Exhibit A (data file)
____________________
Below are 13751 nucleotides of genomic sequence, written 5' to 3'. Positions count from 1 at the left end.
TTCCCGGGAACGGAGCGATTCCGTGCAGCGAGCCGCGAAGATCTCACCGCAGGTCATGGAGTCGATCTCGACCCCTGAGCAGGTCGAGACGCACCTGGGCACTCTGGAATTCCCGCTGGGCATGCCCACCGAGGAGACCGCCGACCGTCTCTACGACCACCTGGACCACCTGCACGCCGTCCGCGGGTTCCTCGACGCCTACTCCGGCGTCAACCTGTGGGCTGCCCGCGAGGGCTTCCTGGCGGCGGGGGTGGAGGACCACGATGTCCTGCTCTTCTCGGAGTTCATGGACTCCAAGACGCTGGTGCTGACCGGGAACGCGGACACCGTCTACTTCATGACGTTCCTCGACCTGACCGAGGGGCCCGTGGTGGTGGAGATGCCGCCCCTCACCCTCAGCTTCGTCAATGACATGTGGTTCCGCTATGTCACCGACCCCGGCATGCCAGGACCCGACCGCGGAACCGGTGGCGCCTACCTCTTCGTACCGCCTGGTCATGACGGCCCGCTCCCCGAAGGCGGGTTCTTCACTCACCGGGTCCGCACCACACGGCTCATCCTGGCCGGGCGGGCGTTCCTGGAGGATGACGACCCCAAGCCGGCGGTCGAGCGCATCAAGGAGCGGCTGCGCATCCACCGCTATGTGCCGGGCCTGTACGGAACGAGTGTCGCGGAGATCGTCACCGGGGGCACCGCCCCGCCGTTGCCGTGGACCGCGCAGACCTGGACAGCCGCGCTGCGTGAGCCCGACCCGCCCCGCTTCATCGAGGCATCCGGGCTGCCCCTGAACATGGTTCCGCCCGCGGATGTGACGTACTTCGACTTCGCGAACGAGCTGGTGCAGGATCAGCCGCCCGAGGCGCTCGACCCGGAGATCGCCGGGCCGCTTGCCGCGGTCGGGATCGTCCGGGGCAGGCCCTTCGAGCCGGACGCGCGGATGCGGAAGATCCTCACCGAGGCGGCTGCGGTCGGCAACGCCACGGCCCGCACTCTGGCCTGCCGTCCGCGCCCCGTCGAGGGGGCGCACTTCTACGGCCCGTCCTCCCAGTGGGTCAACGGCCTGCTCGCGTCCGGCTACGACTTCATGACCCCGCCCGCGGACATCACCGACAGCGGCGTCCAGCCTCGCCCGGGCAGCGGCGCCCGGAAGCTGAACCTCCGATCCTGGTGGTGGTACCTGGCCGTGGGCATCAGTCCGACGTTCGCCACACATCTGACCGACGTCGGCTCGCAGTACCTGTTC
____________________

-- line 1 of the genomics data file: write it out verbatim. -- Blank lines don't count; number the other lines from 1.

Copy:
Below are 13751 nucleotides of genomic sequence, written 5' to 3'. Positions count from 1 at the left end.